I have my sibling to thank for finding Nightblade, as they informed me about a giveaway that the author was having. It’s taken me a little while to get to it, but I was looking forward to taking a look as the author seemed to be really keen on promoting diversity in his works. If there’s a genre that should be more diverse but isn’t, fantasy is right at the top of that list.

Nightblade follows Loren, a forester’s daughter who dreams of escaping her cruel parents and becoming a thief of such calibre that legends are made of. She finds her opportunity when she meets a fugitive mage, Xain. Unfortunately, she finds that travelling with him has garnered a lot of unwanted attention, and she only has her wits and a mysterious dagger taken from her parents to protect herself with.
I had fun with Nightblade. It’s not the best fantasy book that I’ve ever read, but it’s a solid, fun read and that was honestly all I was after. The characters are interesting, if a little under-developed at the moment. Loren, the would-be thief, is an interesting mix of cynical and wide-eyed idealist, and there’s a lot of righteous anger that I can see being really good to watch out for in future books. There is Annis, a merchant’s daughter who is craftier than her sheltered life thus far would suggest. And there’s Gem, the pickpocket who desperately wants to be a charming rogue. At the moment, there hasn’t really been enough time to really develop them hugely, but I liked what I saw of it.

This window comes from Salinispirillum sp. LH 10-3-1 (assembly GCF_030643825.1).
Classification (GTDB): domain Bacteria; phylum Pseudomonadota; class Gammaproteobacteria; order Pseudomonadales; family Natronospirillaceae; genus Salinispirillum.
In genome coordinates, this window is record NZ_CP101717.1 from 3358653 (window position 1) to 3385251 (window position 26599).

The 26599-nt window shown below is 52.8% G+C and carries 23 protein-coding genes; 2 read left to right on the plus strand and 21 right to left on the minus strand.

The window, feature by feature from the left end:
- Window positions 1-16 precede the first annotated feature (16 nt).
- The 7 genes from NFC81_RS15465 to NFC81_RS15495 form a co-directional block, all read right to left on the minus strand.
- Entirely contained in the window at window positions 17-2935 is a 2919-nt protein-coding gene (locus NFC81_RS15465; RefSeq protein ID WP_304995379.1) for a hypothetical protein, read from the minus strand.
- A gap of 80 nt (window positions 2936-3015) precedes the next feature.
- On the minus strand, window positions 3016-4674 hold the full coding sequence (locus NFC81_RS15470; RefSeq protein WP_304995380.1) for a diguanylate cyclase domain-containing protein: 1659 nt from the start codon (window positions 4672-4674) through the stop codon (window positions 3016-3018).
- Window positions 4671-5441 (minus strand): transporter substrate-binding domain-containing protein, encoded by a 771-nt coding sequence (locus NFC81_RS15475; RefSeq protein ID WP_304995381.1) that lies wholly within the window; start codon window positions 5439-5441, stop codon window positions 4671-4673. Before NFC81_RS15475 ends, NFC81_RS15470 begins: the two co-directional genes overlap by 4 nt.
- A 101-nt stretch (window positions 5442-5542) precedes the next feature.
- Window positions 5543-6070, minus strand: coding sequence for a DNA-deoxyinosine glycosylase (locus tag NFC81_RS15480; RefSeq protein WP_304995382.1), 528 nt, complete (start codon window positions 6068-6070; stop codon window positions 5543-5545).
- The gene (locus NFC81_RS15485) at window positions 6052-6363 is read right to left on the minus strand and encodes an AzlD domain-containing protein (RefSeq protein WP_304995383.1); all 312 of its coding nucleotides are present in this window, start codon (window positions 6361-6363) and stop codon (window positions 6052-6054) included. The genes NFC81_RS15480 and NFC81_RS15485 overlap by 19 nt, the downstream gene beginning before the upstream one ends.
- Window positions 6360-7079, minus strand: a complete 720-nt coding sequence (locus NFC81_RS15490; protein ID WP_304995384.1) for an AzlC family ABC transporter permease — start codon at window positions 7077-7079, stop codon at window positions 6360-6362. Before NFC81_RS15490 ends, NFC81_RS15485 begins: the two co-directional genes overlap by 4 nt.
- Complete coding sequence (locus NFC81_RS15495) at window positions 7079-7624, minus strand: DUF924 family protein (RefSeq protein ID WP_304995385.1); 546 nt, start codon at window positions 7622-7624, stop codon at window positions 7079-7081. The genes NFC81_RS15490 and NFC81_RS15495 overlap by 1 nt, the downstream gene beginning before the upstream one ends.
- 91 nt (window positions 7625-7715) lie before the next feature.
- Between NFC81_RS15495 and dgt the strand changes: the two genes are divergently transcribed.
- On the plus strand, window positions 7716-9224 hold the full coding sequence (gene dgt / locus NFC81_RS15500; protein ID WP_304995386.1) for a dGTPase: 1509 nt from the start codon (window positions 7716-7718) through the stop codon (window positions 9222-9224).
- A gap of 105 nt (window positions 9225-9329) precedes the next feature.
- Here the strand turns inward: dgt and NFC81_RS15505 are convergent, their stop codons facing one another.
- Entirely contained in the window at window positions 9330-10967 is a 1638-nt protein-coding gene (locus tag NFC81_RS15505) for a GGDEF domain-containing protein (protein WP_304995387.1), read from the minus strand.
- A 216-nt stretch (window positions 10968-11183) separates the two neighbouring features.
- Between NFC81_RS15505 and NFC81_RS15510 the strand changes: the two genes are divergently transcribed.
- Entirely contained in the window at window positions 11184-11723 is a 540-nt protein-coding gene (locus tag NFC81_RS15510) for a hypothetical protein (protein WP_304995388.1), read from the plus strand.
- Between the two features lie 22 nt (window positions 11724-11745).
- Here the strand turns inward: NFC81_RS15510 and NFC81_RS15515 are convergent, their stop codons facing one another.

Similarly, there are a lot of plot points that have brought up a lot of questions, but there are very few answers as of yet. Why Xain is running from the King’s Law, and what makes Loren’s dagger so special are the primary questions that will hopefully be answered in the future. It’s not a huge bother for me, as it’s a first installment in a universe that looks to be ever expanding, and I’m more than happy to pick up more of the series, should I find it.

A decent fantasy romp. There’s nothing too complicated here, but there’s a lot of promise for future books, including a couple of pretty big questions currently unanswered. I’m also looking forward to seeing how the child/teenage characters develop, as it’s a little on the threadbare side at the moment. Thoroughly enjoyable though. 3.5/5

Next review: Batman & the Justice League Preview Edition by Shiori Teshirogi

Signing off,
Nisa.